Pianoforall learn piano online is a step-by-step program teaching chords, rhythms, playing by ear and sight reading. Pianoforall is a top online piano course that uses a chord-based, “play first, ask questions later” approach that gets you sounding like a pro right away.

What is the Pianoforall?

Pianoforall is a step-by-step program providing the user with a solid foundation of chords and rhythms while progressing to playing by ear and sight reading. The method uses a combination of keyboard diagrams and musical notation, with media clips to emphasize each point. As you progress, the musical staff is shown for you to see what you have actually been playing. You will be amazed at how difficult it looks printed on paper!

How does Pianoforall Work?

Pianoforall is a course designed to teach you the basics of playing the piano. You can apply these core skills to play many genres, including jazz, pop, rock, blues, and more.

The pace of the course and self-directed learning is best for adults and motivated teens.

The program uses bite-sized lessons. All you have to do is commit 20 to 30 minutes of your time each day, and you’ll keep progressing at a fast pace. The course uses a mix of eBooks, videos, audio lessons, and exercises.

There are a total of nine eBooks with a logical progression. We’ll discuss these books in more detail later in our Pianoforall review. The purpose of these eBooks is to lay out a strong foundation. You can build on this foundation and keep learning once you complete the course.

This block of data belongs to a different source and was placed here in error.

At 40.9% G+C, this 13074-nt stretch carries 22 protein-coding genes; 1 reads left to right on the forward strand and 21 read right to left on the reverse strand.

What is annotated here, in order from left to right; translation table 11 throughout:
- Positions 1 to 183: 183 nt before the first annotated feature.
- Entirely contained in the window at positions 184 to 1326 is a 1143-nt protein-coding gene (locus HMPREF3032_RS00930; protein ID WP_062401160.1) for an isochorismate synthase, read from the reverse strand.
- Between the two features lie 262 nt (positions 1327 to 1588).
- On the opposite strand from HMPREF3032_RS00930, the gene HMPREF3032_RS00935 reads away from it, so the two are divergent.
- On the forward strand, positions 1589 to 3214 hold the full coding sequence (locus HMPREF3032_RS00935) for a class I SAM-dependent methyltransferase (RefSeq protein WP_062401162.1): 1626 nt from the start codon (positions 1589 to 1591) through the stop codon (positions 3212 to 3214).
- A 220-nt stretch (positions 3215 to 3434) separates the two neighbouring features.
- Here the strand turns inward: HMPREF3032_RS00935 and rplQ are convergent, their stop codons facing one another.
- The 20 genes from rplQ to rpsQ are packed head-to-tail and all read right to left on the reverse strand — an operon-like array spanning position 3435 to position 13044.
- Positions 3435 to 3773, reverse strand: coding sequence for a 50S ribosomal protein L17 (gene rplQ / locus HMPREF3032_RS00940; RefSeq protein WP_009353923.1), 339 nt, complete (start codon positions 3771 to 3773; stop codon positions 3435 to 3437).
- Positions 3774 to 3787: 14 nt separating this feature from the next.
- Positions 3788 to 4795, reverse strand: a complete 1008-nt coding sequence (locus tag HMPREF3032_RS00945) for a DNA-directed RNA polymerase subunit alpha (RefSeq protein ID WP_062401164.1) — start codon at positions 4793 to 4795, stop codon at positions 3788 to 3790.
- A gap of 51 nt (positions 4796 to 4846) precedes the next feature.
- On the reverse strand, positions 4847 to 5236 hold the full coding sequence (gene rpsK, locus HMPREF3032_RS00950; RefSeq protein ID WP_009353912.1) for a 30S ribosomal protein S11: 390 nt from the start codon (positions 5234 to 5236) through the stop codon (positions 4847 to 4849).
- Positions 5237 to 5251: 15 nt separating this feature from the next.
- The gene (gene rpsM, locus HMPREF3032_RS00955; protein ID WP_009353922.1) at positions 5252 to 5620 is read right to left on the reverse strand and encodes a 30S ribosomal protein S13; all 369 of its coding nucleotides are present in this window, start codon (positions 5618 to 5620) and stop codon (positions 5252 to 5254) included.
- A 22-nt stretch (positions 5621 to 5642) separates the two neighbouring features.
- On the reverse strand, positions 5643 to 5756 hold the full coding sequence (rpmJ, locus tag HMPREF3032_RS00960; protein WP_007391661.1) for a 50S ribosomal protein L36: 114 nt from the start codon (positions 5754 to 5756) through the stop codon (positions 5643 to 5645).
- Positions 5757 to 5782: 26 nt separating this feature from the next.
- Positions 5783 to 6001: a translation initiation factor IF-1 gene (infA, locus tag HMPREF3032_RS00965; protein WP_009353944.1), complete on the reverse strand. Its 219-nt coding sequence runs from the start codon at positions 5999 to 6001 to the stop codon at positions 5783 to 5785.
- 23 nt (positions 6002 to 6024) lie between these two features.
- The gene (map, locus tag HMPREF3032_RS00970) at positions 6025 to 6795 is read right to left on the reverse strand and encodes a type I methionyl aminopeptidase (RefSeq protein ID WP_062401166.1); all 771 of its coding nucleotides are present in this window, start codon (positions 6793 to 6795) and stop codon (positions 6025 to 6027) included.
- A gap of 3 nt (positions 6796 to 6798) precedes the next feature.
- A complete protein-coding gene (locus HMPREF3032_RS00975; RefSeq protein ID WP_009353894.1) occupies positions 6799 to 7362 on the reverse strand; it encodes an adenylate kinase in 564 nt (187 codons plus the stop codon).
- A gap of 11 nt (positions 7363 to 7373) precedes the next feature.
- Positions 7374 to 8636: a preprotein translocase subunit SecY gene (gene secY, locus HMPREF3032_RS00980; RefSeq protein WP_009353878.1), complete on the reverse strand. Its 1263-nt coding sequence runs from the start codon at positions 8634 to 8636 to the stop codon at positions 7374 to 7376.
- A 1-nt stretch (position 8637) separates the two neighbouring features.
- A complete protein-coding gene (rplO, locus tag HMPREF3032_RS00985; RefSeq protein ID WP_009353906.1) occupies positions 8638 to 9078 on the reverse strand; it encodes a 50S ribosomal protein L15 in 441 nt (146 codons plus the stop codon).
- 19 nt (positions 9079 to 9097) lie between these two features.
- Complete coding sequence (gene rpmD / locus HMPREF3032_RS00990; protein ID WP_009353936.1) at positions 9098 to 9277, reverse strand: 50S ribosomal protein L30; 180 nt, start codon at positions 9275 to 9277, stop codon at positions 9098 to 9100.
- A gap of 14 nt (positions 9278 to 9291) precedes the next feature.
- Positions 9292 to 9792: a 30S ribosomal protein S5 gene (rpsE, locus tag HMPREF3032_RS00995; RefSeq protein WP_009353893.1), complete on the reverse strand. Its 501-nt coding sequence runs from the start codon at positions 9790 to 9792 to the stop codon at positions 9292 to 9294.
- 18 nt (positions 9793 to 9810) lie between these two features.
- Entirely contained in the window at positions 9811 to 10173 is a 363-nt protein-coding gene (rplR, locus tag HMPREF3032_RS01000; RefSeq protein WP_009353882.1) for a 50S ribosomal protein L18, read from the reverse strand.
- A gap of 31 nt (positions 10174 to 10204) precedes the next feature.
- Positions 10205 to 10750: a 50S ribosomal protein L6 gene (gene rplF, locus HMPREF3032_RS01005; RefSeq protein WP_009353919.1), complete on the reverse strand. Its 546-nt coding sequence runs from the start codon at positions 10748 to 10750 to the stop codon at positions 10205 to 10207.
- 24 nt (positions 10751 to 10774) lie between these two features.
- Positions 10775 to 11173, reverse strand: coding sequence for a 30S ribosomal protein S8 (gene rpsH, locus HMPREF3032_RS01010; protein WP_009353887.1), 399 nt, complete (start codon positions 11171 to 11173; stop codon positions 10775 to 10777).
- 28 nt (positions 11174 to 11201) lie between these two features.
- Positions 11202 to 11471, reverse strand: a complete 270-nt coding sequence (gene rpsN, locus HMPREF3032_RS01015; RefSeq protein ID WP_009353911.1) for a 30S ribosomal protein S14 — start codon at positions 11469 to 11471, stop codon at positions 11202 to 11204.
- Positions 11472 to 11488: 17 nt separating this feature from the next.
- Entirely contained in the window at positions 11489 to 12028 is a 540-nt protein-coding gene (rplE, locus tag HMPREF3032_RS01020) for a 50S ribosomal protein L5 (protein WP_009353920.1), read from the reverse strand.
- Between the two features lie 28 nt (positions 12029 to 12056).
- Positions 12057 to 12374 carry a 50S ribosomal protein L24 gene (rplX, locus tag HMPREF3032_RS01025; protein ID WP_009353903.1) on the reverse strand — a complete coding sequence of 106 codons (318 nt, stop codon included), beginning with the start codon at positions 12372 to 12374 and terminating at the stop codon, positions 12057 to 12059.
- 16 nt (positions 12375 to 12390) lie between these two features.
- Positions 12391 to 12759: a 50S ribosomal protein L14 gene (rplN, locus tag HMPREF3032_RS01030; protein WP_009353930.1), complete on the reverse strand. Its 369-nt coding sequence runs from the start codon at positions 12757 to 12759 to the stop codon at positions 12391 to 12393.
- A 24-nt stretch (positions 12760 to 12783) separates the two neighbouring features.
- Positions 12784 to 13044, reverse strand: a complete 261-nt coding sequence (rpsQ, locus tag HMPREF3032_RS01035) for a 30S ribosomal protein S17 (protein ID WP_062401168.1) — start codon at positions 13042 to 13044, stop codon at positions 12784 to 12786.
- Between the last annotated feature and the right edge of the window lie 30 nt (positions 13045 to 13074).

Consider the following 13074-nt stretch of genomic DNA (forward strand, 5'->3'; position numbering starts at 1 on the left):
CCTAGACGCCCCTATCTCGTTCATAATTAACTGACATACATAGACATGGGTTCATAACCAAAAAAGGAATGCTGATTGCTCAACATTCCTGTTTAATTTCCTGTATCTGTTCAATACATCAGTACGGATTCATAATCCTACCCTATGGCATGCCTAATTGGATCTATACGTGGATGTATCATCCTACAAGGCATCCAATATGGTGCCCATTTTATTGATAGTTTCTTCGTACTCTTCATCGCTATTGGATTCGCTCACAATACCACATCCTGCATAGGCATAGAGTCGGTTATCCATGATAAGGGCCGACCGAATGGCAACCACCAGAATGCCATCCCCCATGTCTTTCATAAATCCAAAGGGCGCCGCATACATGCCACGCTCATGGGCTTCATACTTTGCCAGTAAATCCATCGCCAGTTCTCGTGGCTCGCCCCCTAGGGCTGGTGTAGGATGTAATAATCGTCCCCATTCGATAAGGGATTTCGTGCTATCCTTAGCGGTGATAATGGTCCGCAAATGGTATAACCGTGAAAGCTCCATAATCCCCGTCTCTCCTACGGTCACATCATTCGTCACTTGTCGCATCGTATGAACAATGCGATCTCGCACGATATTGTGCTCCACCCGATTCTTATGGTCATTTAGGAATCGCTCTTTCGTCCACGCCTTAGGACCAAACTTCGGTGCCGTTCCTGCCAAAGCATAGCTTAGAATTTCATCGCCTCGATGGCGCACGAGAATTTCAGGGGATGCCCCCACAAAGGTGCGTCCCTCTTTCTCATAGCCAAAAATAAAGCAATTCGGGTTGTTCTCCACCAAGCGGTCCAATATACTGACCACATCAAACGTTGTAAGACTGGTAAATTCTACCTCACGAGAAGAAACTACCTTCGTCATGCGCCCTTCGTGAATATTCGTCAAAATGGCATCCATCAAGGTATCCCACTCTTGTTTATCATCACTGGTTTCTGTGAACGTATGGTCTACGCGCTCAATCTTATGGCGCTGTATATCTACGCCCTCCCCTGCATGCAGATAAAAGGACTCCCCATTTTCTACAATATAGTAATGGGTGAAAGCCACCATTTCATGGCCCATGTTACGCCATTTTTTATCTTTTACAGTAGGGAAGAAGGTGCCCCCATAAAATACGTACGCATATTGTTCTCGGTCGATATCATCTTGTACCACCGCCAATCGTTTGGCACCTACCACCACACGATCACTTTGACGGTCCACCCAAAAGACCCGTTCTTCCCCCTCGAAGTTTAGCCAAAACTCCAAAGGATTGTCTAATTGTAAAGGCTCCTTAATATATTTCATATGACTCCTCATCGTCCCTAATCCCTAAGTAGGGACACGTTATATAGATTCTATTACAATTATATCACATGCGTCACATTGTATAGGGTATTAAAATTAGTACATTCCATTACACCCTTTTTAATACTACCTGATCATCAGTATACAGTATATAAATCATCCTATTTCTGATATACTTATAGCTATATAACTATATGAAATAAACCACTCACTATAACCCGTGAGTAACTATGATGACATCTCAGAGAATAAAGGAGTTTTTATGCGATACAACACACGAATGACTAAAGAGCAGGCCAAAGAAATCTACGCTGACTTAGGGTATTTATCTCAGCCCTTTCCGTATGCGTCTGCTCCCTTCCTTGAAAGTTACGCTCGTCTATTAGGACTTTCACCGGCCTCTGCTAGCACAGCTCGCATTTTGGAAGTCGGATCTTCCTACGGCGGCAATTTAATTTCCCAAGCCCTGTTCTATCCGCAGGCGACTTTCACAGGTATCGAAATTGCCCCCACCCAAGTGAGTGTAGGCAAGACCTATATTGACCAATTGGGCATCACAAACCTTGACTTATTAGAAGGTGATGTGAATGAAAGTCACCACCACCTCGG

There are over 500 tunes and exercises. These activities allow you to hear tunes that illustrate the concepts you’re reading about, and they will help you get some daily practice.

The 200 videos show you things like hand placement on a keyboard, and you can play along with the videos. The videos are an interesting feature of the course. Robin Hall recorded these videos, and you can see an experienced piano player demonstrate important concepts and play through rhythms, chords, and melodies.

What's Included in Pianoforall?

The current price of the course is $49, marked down from $79. For this one-off purchase you’ll receive:
 Nine e-books plus one bonus book – These comprehensive e-books take you through various styles of piano music with chords, tunes, and exercises, teaching you just enough theory for each lesson. I’ll go into detail on each book below. 

 24.5 hours of video lessons – Embedded in the e-book itself, these videos reinforce skills with explained keyboard demonstrations by Robin Hall.
He plays the lesson on a lower keyboard while an animated keyboard above shows you which notes he is playing, making it clear which notes you should play, what your hands should look like, and how it should sound.